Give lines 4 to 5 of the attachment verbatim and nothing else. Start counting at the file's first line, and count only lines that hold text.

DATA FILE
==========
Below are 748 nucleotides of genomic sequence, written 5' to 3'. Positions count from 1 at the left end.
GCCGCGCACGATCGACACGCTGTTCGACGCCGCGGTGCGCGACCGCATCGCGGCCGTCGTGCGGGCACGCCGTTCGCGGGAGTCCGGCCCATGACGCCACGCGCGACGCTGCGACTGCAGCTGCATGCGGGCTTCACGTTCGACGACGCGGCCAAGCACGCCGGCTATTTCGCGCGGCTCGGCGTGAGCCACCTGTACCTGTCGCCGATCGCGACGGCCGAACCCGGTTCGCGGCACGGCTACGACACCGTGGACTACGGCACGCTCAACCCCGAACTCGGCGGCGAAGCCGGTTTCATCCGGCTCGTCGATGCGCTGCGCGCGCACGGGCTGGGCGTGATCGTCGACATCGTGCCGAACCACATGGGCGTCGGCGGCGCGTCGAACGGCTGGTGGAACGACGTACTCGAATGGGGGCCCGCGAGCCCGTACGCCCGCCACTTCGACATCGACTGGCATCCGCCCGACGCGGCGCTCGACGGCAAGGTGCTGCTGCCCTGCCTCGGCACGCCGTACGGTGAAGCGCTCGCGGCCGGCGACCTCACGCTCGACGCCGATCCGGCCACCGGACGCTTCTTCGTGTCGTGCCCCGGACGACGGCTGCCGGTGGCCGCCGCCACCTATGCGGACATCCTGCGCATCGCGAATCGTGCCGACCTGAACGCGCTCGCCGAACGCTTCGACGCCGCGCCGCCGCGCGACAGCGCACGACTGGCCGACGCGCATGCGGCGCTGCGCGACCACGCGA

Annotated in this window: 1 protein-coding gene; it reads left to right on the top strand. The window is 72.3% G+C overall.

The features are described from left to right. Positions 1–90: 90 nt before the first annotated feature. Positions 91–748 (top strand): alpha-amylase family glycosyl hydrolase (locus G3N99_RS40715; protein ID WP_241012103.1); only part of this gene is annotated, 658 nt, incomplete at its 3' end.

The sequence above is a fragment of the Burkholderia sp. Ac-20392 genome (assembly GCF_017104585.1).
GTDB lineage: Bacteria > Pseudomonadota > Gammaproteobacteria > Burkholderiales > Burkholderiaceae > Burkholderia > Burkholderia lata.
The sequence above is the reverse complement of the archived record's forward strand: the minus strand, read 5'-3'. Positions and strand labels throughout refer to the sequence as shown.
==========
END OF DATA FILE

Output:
The features are described from left to right. Positions 1–90: 90 nt before the first annotated feature. Positions 91–748 (top strand): alpha-amylase family glycosyl hydrolase (locus G3N99_RS40715; protein ID WP_241012103.1); only part of this gene is annotated, 658 nt, incomplete at its 3' end.

The sequence above is a fragment of the Burkholderia sp. Ac-20392 genome (assembly GCF_017104585.1).